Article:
Understanding "' Consumer Choice" in chosing healthcare insurance plans.
Gearing up for consumer choice
By Scott Carswell, for HealthLeaders.com, Nov. 9, 2001
Roughly a year ago, "defined contribution" programs were being touted by many as a rapidly emerging way that employers could manage rising healthcare costs and employees could gain greater choice of benefits and customized provider networks.
Under such plans, the theory went, employees could make selections similar to those in self-directed 401(k) or defined contribution retirement plans. Employers would designate a specific amount per employee--the "defined contribution"--to provide for a baseline level of health benefits that would differ depending on the employer's need to attract and retain employees. Employees could then "buy up" to obtain richer benefits or amenities.
Employees had accepted similar changes to retirement plans previously. Why not apply the same logic to healthcare benefits?
The trouble is, society wasn't ready for such a fundamental change in how healthcare benefits are provided. Widespread implementation of defined contribution programs has not occurred because of four main barriers: a full-employment economy, tax law disincentives, the potential for adverse selection, and broad societal concerns that many Americans may lose health coverage under such a system. Even so, healthcare providers should continue to prepare for an era of self-directed healthcare. The shift to defined contributions has been delayed, but not derailed.
Nonetheless, significant barriers remain. Although it is now slowing, the robust U.S. economy of recent years has created the tightest labor market in recent history, giving employees increased negotiating leverage with their employers. This has slowed the adoption of the defined contribution model, because defined contribution programs are viewed by many workers as a reduction in overall healthcare benefits.
Current U.S. tax laws also create a disincentive for employees to participate in these plans. If an employer chooses a base benefit package for its employees, for example, and agrees to a defined contribution of $100 per employee per month, and the employee opts for a higher benefit package (let's say $125 per month), the employee must pay for the additional $25 benefit on an after-tax basis. Assuming a 25 percent tax bracket, this means the employee must earn an additional $33 a month, or almost $400 more per year, to pay for the additional $25 monthly benefit. While new "self-directed" plan designs reduce the negative tax consequences, they do not eliminate them entirely.
Some insurance experts, fearing that selected benefit packages will become prohibitively expensive as only high utilizers, generally the very ill, choose this option. Health insurance works by spreading risk across large numbers of covered lives. While a small number of workers with catastrophic conditions may select enhanced benefit packages suited to their needs, healthier employees may opt for services that are covered by their employer's contribution. This kind of adverse selection will cause premiums for the high user group to rise, since their risk is now isolated and is no longer subsidized by the healthier workforce.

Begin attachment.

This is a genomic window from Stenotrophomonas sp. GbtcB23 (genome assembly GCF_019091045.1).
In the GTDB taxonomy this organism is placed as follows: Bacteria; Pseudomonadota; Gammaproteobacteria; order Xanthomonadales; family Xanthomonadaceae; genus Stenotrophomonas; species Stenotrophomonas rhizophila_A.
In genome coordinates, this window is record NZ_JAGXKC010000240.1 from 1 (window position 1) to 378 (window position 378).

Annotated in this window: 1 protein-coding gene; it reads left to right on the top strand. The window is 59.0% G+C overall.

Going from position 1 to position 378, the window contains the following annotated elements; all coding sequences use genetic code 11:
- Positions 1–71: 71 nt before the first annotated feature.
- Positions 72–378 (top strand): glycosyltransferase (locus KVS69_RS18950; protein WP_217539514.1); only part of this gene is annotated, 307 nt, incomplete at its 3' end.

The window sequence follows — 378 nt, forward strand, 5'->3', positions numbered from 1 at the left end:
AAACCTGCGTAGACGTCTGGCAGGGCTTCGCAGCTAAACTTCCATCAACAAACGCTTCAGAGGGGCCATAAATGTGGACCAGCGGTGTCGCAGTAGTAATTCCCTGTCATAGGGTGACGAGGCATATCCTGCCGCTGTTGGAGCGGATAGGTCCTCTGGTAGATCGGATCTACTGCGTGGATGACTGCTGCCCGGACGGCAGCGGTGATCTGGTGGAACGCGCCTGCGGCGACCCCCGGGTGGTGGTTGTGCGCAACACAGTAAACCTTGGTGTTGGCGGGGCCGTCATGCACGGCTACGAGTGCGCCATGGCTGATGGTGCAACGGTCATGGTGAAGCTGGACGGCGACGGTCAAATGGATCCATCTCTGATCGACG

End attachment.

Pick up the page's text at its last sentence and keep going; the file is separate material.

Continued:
Finally, government regulators and many consumers have been cautious about defined contribution programs because they fear that some will lose benefits under such a system. The common fear is that employers will shirk their fiduciary responsibilities and leave employees to make their own health insurance choices without adequate information or negotiating clout.
Despite these concerns, the broader trend toward giving healthcare consumers greater choice is gaining steam. Employers are demanding accountability for double-digit premium increases, and health plans are responding by developing products that expose the true costs and quality of various providers. Just as tiered pharmacy benefits (with low co-pays for generic drugs, medium co-pays for pharmaceuticals on a health plan's formulary, and higher co-pays for pharmaceuticals that are not on the formulary) are now considered mainstream, health plans are beginning to design similar benefit structures for provider networks. Consumers will soon be asked to select a provider network based not just on reputation, but on differential costs as well. An era of self-directed consumer healthcare could propel the entire healthcare industry into a new round of product differentiation and true price- and quality-based competition.
In this new scenario, providers could soon be forced to compete on demonstrable ease of access, customer service and quality as well as price. High-priced providers who now offer a high level of "perceived" quality will be forced to justify their higher cost in the light of publicly available comparative quality data. On the other hand, many provider networks will have a new opportunity to publicly market their quality measurements and win higher levels of reimbursement.
To prepare for an era of self-directed healthcare, providers need to differentiate themselves from their competitors and communicating those differences to consumers, selecting technologies that enhance customers' experience while delivering cost-competitive outcomes. In an era of defined contributions and customer choice, healthcare will start to look a lot more like other markets, where consumers make choices based on cost, quality and service.
Scott Carswell is a principal with BDC Advisors, LLC (www.BDCAdvisors.com
), a San Francisco-based healthcare consulting firm. He can be reached at (415) 247-1014 or by e-mail at email@example.com